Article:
THE FINAL days of the last bastion of the Victorian era of railways in Cornwall is rapidly approaching as Network Rail come closer to completing their upgrade programme.

From March 11, the vast majority of railway signals in Cornwall will be controlled from a centralised control centre based in Exeter, with the closure of the manual signal boxes at Lostwithiel, Truro and Par.

The latest tranche of the work has seen the Cornish main line blocked beyond St Austell, with trains starting their services from the station towards Plymouth, Exeter St Davids, Cardiff Central and London Paddington as opposed to Penzance, the usual terminus for Cornwall services.

A spokesperson for Network Rail said: “Passengers are being urged to check before they travel ahead of Network Rail’s final phase of work to modernise signals in Devon and Cornwall and improve the resilience of the railway in the South West.

“Thirteen days of round-the-clock work in Cornwall began on Tuesday, February 27 and is due to be completed on Sunday, March 10. Work then resumes near Plymouth from Saturday, March 16 to Thursday, March 21.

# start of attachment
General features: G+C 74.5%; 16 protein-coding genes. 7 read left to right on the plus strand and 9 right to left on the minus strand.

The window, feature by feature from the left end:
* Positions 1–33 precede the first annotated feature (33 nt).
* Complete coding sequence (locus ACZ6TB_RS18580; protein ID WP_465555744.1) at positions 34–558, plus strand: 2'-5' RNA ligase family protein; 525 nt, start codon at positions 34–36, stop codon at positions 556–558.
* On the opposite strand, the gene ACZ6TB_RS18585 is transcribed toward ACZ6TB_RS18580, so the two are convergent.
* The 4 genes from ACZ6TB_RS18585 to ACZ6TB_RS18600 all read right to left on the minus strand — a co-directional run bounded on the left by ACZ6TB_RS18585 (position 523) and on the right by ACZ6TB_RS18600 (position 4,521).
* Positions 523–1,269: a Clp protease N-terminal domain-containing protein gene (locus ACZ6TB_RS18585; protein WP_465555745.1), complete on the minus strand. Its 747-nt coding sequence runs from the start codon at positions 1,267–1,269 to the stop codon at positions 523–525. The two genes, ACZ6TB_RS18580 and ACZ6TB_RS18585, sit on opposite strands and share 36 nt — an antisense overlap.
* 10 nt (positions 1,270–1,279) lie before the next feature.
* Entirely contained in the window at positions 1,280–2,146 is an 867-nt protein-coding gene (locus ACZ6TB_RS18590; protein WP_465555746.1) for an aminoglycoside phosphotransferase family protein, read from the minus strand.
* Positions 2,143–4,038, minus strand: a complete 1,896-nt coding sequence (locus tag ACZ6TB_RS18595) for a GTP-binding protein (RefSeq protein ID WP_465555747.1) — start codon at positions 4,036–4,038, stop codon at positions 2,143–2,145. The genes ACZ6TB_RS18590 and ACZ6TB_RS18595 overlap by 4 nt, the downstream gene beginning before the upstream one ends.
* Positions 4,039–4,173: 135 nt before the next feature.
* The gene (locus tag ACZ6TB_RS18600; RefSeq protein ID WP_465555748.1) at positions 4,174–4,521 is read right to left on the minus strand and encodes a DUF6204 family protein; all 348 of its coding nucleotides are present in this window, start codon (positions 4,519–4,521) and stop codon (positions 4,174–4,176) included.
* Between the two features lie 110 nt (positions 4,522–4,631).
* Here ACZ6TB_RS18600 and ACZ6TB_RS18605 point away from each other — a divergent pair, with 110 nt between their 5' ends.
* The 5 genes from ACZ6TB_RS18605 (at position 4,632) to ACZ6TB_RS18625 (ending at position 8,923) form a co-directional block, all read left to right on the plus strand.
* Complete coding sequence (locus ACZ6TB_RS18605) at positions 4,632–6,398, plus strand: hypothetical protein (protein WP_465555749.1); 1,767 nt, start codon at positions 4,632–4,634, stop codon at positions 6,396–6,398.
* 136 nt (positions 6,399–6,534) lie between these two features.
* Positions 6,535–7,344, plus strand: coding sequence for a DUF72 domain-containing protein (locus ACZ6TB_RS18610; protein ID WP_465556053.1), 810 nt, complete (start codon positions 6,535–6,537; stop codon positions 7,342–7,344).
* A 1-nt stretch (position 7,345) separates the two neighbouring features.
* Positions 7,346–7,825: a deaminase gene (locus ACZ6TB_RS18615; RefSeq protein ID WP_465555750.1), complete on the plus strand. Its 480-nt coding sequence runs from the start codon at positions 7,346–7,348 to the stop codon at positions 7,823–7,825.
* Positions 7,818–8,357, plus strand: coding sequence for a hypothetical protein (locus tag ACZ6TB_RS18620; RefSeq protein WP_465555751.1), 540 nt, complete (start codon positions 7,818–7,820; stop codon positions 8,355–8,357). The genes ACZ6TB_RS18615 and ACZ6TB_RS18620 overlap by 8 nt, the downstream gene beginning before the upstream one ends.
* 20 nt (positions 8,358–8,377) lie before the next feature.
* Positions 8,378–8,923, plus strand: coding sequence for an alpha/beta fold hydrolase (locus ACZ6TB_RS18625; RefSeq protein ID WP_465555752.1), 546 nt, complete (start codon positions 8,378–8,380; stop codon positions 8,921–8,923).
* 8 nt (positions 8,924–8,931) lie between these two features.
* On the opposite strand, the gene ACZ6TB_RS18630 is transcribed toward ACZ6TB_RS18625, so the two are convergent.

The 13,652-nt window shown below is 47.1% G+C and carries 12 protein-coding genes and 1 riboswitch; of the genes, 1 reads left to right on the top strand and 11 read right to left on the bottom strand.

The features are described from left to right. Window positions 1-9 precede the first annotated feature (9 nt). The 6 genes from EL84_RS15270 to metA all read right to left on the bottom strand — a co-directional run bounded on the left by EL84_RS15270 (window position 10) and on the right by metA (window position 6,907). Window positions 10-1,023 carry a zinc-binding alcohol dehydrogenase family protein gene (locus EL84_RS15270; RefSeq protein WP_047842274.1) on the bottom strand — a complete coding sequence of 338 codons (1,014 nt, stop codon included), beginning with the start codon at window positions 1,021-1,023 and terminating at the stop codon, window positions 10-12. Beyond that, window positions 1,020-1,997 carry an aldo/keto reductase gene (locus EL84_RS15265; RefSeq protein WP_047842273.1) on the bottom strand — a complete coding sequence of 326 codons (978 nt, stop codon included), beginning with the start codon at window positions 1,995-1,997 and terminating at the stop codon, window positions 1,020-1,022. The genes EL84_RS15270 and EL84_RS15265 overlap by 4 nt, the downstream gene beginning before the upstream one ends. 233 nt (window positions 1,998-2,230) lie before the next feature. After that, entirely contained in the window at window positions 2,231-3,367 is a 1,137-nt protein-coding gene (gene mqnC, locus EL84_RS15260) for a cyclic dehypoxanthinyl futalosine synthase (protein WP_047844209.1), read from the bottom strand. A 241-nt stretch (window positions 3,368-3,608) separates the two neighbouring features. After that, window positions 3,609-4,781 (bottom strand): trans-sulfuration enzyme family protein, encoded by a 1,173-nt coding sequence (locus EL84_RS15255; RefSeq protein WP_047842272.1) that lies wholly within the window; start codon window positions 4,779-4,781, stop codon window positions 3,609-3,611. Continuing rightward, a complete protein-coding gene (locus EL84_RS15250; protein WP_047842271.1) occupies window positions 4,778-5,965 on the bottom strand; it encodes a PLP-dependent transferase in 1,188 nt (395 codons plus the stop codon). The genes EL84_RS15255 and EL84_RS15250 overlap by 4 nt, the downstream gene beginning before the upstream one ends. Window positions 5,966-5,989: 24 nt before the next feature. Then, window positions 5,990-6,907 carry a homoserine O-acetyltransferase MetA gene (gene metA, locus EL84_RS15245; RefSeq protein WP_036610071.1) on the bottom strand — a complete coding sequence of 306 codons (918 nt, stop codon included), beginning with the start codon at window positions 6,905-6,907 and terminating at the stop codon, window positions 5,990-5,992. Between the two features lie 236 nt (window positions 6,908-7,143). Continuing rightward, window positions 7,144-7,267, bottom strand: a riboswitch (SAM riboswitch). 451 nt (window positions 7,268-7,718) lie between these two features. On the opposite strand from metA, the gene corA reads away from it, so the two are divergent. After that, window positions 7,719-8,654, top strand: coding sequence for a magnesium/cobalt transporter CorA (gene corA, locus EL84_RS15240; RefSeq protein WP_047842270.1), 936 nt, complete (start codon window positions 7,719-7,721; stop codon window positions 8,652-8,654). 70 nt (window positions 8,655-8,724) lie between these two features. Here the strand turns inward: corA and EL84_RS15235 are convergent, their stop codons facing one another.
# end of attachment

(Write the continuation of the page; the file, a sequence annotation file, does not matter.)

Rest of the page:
“Signals that have reached the end of their working life will be replaced with a new digital system. The system will improve the reliability and safety of the railway and new digital technology will allow for real-time information to be provided to passengers.

“The work is the third stage of a major programme to transform how trains run in the region. Over the past few months, Network Rail’s contractor Siemens has installed new equipment and signals and laid new cabling over a combined 66 miles of railway. In this final phase of work, the new system will be brought into use and control moved to the regional signalling centre at Exeter, for Cornwall, and the Devon section to Plymouth.

“New signals in Cornwall are due to come into use on Monday, March 11, with Devon following on Friday, March 22.

“Part of the project is one of the largest programmes of track work ever completed in Cornwall. A team of more than 100 people will work across a 50-mile site to install new equipment that will ease congestion at Truro, remove redundant equipment, and lay new track, sleepers and ballast.

“Work will also take place to complete new level crossings at Truro and Lostwithiel that will improve safety and reduce delays on the railway.”

Until March 8, there will be no services between Liskeard and St Erth, including the branch lines from Par to Newquay, as well as Truro to Falmouth Docks.

On the weekend of March 9 to 10, there will be no services with the line closed between Plymouth and St Erth, including branch lines.